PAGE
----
For millennia, Europeans had no idea where birds went during the winter months. Aristotle believed that one bird species simply converted into another, such that the redstarts he observed hopping around in Greece in the summer evolved into the robins he saw hopping around in the winter. Other theories, at least to modern ears, sound even more absurd: birds hibernated deep in the muck or at the bottom of the ocean; one Harvard vice president even believed they flew to the moon.
But, as Atlas Obscura’s Dylan Thuras shows in the video below, one especially tenacious stork debunked all those wild hypotheses. A hunter near Mecklenburg, Germany, shot down a stork in 1822 with an odd carry-on: an 80-cm long Central African spear made of black wood embedded in the bird’s neck. The discovery of the spear’s African origins provided the first definite evidence of long-distance bird migration.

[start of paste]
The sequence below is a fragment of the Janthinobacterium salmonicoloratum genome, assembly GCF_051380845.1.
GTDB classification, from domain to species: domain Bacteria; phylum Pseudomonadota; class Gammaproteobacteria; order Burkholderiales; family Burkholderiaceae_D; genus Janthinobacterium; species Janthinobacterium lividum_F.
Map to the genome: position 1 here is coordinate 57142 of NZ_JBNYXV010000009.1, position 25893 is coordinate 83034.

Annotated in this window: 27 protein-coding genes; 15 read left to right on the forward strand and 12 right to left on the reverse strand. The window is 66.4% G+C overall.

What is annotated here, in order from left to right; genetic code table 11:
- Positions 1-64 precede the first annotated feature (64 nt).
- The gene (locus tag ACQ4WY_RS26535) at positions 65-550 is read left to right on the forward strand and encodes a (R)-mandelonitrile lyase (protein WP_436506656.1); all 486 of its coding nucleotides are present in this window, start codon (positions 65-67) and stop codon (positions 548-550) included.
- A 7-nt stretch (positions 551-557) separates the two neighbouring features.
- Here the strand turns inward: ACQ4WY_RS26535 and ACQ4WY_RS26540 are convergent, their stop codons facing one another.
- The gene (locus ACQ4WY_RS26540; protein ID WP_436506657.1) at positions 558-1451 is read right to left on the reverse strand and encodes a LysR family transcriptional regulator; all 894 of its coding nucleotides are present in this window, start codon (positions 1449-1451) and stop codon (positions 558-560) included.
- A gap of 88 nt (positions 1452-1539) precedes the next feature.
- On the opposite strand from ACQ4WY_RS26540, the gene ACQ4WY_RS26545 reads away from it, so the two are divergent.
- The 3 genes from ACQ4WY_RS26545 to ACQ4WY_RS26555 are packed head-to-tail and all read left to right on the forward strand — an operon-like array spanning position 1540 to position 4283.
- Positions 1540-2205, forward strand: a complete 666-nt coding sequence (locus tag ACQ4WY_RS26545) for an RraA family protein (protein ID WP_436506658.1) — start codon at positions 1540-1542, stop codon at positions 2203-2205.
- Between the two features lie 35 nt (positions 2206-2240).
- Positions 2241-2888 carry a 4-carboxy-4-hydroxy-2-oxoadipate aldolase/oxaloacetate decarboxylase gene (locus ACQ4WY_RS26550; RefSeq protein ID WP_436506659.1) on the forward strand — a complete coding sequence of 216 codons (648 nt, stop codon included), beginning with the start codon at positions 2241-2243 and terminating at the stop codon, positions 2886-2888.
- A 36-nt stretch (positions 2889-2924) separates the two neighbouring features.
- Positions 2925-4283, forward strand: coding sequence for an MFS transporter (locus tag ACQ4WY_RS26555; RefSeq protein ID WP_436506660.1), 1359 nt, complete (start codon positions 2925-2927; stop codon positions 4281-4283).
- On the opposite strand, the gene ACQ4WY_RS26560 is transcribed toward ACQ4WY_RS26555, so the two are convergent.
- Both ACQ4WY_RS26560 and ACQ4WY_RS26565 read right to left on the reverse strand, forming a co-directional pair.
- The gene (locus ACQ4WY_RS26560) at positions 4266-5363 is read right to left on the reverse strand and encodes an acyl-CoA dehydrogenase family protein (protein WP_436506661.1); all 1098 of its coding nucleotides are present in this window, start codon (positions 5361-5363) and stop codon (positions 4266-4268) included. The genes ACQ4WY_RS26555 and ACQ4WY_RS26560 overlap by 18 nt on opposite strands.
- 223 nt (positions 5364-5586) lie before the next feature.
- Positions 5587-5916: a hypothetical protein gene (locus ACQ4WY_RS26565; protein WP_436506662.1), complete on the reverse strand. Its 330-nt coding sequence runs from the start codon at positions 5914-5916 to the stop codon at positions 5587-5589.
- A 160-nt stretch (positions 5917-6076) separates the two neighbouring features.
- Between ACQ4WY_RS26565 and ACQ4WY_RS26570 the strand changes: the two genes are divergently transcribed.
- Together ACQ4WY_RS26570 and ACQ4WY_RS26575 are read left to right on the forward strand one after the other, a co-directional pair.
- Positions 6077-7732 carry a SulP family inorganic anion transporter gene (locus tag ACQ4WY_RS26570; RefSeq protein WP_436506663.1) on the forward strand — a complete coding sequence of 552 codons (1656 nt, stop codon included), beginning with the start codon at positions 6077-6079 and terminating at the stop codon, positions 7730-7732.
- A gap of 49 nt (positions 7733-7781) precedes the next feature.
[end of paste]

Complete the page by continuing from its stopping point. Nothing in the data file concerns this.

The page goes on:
The bird was taxidermied with its spear intact and is now on display at the University of Rostock’s Zoological Collection in Germany. He (or she?) isn’t alone; the creature inspired the name pfeilstorch, which refers to storks found with African spears embedded in their bodies. According to the Washington Post, at least 25 such storks have been discovered to date, and other species have survived similar impalement.
See the video above for more information on the strange occurrence of arrow storks.